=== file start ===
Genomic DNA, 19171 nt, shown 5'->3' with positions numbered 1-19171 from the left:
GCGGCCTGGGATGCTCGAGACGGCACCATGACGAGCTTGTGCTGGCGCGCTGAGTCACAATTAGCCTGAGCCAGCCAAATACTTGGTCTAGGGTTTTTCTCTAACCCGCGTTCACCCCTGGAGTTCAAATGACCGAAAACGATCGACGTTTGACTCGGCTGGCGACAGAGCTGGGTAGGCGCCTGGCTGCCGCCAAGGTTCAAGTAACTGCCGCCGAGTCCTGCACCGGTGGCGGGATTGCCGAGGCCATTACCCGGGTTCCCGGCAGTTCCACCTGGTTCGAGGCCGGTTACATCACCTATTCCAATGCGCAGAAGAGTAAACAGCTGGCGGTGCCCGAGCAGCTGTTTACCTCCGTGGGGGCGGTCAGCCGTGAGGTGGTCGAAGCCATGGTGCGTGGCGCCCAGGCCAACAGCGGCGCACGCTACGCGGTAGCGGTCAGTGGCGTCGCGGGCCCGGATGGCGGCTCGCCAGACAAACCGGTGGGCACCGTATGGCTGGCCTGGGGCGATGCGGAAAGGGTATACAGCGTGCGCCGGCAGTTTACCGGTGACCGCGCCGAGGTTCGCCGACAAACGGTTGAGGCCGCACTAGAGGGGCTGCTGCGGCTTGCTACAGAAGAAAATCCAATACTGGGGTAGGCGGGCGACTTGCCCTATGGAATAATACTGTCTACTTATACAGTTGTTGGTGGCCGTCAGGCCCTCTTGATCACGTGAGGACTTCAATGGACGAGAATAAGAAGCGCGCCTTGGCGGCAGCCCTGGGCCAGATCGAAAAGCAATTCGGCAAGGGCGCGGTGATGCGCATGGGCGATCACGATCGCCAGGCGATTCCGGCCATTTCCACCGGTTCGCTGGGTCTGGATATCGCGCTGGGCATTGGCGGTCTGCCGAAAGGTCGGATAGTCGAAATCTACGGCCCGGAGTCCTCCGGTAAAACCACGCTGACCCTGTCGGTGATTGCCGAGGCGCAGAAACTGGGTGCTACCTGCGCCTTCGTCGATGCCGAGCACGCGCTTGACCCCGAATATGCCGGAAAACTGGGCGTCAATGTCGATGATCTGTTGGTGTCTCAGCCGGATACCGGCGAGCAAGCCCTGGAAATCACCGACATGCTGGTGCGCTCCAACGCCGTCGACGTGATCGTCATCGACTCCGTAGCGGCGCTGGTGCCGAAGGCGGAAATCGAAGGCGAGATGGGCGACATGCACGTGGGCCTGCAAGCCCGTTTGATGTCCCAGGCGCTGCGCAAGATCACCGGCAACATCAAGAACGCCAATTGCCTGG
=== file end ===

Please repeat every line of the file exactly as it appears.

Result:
Genomic DNA, 19171 nt, shown 5'->3' with positions numbered 1-19171 from the left:
GCGGCCTGGGATGCTCGAGACGGCACCATGACGAGCTTGTGCTGGCGCGCTGAGTCACAATTAGCCTGAGCCAGCCAAATACTTGGTCTAGGGTTTTTCTCTAACCCGCGTTCACCCCTGGAGTTCAAATGACCGAAAACGATCGACGTTTGACTCGGCTGGCGACAGAGCTGGGTAGGCGCCTGGCTGCCGCCAAGGTTCAAGTAACTGCCGCCGAGTCCTGCACCGGTGGCGGGATTGCCGAGGCCATTACCCGGGTTCCCGGCAGTTCCACCTGGTTCGAGGCCGGTTACATCACCTATTCCAATGCGCAGAAGAGTAAACAGCTGGCGGTGCCCGAGCAGCTGTTTACCTCCGTGGGGGCGGTCAGCCGTGAGGTGGTCGAAGCCATGGTGCGTGGCGCCCAGGCCAACAGCGGCGCACGCTACGCGGTAGCGGTCAGTGGCGTCGCGGGCCCGGATGGCGGCTCGCCAGACAAACCGGTGGGCACCGTATGGCTGGCCTGGGGCGATGCGGAAAGGGTATACAGCGTGCGCCGGCAGTTTACCGGTGACCGCGCCGAGGTTCGCCGACAAACGGTTGAGGCCGCACTAGAGGGGCTGCTGCGGCTTGCTACAGAAGAAAATCCAATACTGGGGTAGGCGGGCGACTTGCCCTATGGAATAATACTGTCTACTTATACAGTTGTTGGTGGCCGTCAGGCCCTCTTGATCACGTGAGGACTTCAATGGACGAGAATAAGAAGCGCGCCTTGGCGGCAGCCCTGGGCCAGATCGAAAAGCAATTCGGCAAGGGCGCGGTGATGCGCATGGGCGATCACGATCGCCAGGCGATTCCGGCCATTTCCACCGGTTCGCTGGGTCTGGATATCGCGCTGGGCATTGGCGGTCTGCCGAAAGGTCGGATAGTCGAAATCTACGGCCCGGAGTCCTCCGGTAAAACCACGCTGACCCTGTCGGTGATTGCCGAGGCGCAGAAACTGGGTGCTACCTGCGCCTTCGTCGATGCCGAGCACGCGCTTGACCCCGAATATGCCGGAAAACTGGGCGTCAATGTCGATGATCTGTTGGTGTCTCAGCCGGATACCGGCGAGCAAGCCCTGGAAATCACCGACATGCTGGTGCGCTCCAACGCCGTCGACGTGATCGTCATCGACTCCGTAGCGGCGCTGGTGCCGAAGGCGGAAATCGAAGGCGAGATGGGCGACATGCACGTGGGCCTGCAAGCCCGTTTGATGTCCCAGGCGCTGCGCAAGATCACCGGCAACATCAAGAACGCCAATTGCCTGG